Alan Whitehead MP investigates the government's definition of what constitutes a green tax
My colleague Owen Smith MP received a straight bat response to a Parliamentary Question he put in last week on environmental taxes.
"What estimate he has made," he asked "of the proportion of taxation gathered from environmental taxes in (a) 2010-11 and (b) each financial year to April 2015." The governments reply was, shall we say, inconclusive.
They say they are: "Currently finalising their definition of environmental taxes... This will establish a baseline against which the Government's commitment to increase the proportion of revenue from environmental taxes can be measured."
Well, yes. They did, in the Coalition Agreement pledge to "increase the proportion of tax revenue accounted for by environmental taxes". And that'll be up to 2015, the term of the Coalition Agreement. But that all got me thinking: why is the government doing this? After all, there's a perfectly good definition laid down by the Office for National Statistics (ONS), and adopted across Europe and the OECD.
An environmental tax is, according to ONS "a tax whose base is a physical unit... that has a proven specific negative impact on the environment".
Landfill tax, Renewable Energy Obligations, vehicle excise duty, the climate change levy, EU emissions trading and a number of other taxes fall within this definition and have been used as the basis for calculating the proportion of 'green taxes' making up the overall tax take.
I don't know the answer to my question, but I do recall that the Environmental Audit Committee had a go at finding out what was on the Government's mind on this in the summer (Sixth report 2010-12 ‘Budget 2011 and environmental taxes).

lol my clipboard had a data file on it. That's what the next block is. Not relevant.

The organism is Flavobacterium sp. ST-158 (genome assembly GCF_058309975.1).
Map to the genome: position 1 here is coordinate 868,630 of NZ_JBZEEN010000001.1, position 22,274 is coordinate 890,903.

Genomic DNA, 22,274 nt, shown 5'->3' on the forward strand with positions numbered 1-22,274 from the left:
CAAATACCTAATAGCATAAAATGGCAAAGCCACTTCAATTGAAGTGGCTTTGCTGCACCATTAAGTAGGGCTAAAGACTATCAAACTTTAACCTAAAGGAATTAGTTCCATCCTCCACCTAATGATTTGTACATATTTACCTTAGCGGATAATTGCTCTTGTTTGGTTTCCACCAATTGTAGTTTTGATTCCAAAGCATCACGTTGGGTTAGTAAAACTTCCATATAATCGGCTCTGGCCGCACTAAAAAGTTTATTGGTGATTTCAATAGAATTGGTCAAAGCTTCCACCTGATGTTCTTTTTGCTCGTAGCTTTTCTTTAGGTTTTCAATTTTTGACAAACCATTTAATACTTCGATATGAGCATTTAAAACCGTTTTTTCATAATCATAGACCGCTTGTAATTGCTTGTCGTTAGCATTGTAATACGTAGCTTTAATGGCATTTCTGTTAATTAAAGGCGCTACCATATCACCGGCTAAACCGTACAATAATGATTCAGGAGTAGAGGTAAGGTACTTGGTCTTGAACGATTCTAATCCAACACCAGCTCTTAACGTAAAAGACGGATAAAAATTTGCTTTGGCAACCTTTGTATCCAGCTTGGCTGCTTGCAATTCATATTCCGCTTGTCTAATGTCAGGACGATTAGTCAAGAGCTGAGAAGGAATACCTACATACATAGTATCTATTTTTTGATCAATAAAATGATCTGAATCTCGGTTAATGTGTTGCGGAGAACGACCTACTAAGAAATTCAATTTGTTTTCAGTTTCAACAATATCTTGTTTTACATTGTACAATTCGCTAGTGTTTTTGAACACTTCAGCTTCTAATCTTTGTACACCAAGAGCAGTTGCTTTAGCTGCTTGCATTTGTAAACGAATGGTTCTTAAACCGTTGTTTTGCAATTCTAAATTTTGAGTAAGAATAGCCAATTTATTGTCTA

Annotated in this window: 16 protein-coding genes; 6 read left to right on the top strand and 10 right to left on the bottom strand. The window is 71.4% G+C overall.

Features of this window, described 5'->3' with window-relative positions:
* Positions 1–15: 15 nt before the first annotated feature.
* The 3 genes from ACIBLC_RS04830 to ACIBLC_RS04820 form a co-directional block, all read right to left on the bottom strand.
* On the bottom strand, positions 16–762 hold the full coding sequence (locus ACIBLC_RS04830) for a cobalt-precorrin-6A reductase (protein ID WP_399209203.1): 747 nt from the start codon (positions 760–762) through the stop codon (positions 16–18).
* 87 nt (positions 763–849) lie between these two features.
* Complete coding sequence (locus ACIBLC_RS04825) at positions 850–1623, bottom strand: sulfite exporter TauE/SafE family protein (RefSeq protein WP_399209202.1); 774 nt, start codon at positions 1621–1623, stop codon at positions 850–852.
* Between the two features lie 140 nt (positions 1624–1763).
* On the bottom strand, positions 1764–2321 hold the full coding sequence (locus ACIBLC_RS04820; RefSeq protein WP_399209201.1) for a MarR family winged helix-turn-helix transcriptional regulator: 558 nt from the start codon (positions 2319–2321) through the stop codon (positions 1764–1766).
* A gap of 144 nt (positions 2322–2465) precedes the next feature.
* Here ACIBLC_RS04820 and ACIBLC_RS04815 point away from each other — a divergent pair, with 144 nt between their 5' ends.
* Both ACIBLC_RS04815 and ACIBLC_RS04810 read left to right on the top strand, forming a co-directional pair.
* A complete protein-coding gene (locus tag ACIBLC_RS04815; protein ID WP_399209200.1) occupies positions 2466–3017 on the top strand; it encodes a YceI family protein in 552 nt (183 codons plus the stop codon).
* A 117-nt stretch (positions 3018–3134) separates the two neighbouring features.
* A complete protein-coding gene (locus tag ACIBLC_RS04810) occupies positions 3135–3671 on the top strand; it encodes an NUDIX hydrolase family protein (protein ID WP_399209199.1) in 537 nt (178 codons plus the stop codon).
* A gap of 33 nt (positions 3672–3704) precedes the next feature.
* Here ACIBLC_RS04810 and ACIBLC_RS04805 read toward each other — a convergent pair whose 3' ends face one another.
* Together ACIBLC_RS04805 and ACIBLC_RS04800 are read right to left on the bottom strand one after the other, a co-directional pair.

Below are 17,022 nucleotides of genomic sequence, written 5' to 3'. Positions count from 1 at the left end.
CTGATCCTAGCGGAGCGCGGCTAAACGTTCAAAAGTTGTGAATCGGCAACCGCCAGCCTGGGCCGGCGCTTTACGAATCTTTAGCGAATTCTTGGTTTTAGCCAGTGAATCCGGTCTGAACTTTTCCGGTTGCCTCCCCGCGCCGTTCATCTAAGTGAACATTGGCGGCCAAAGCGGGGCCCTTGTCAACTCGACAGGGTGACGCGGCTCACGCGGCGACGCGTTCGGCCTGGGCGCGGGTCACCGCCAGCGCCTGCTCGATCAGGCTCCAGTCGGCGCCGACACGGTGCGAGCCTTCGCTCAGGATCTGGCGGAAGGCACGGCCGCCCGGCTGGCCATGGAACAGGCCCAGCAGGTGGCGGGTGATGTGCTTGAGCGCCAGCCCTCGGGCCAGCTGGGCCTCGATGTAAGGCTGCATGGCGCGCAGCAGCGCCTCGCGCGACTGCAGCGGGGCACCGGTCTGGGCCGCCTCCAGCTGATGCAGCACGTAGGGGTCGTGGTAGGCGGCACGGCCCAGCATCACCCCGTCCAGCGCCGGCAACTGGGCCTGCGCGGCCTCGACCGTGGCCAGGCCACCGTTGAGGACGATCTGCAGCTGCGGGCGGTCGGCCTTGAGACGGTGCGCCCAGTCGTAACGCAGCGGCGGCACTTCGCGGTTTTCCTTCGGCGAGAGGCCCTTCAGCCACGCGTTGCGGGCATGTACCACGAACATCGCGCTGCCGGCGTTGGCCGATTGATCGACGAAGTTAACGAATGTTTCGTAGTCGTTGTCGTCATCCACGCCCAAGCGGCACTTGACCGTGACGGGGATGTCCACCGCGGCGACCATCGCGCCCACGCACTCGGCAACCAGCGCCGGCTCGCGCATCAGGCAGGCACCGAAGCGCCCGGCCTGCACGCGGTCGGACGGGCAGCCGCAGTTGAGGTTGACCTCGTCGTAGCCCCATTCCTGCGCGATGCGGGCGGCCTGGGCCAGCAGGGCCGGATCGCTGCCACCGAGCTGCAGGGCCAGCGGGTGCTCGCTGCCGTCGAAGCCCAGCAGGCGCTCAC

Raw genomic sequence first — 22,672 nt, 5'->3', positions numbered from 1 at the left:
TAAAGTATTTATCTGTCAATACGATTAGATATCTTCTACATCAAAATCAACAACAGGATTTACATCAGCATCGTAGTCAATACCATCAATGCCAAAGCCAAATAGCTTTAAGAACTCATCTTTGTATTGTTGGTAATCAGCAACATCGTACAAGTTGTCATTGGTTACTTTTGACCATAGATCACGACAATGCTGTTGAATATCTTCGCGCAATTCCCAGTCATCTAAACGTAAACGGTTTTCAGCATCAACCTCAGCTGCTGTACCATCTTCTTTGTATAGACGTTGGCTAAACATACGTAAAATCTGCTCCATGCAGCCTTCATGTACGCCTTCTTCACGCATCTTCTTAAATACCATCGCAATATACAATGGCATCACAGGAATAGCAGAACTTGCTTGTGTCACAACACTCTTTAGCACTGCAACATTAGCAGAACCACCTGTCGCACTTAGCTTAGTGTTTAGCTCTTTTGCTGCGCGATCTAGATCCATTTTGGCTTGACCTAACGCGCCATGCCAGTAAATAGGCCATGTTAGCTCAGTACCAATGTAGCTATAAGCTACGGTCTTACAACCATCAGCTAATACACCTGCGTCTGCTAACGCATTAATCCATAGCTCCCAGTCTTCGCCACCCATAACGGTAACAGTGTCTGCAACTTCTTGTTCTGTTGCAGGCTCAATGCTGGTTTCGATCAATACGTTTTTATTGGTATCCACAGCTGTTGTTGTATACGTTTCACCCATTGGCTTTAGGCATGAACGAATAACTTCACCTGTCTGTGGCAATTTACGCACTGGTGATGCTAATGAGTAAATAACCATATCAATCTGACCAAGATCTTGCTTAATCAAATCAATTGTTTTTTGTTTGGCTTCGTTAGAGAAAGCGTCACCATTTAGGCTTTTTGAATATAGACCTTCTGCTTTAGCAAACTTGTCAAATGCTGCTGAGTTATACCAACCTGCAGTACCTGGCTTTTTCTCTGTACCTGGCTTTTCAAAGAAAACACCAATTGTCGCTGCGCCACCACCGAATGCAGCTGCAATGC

"Well", the Government said at the time, "We're 'working on a definition that will be based on... the tax being explicitly linked to [our] environmental objectives: its primary objective is to encourage environmentally positive behaviour change: and the tax is structured in relation to environmental objectives."
So far, so worthy. Still no reason why, of course. But what is interesting, especially in the context of recent debates in Parliament is what is included in and out of the two definitions, and what the consequence is.
- The Carbon Floor Price and the Carbon Reduction Commitment come in under the new definition whilst not being covered by ONS.
- Fuel duty, VAT on fuel duty, and Air Passenger Duty are covered by the ONS definition but now go out under the new definition being drafted.
And, according to a very obscure table on page 10 of the Environmental Audit Committee report, here's the effect of those comings and goings post-budget 2011 in the trajectory of 'environmental taxes' over the period to 2015 on both definitions. On present arrangements (i.e. the widely used and agreed upon ONS definition) environmental taxes rise a little but fall back to their present level by 2015. On the new definition - would you believe it - they go up steadily and substantially over the period to 2015.
There you are then. On the new definition the Coalition Agreement is saved, just as long as that pesky ONS definition is buried. Oh, and, of course it still shoots up whatever you do on fuel duty or air passenger taxes. You can put them down to zero now and it makes no difference at all.
So that's all right then - another promise kept, and maybe some motorists mollified into the bargain. But that can't really be the answer to the question, can it?
This post first appeared on Alan's Energy Blog.
Dr Alan Whitehead is the Labour Member of Parliament for Southampton Test.
He is a member of the House of Commons Energy and Climate Change Select Committee, as well as the Environmental Audit Select Committee.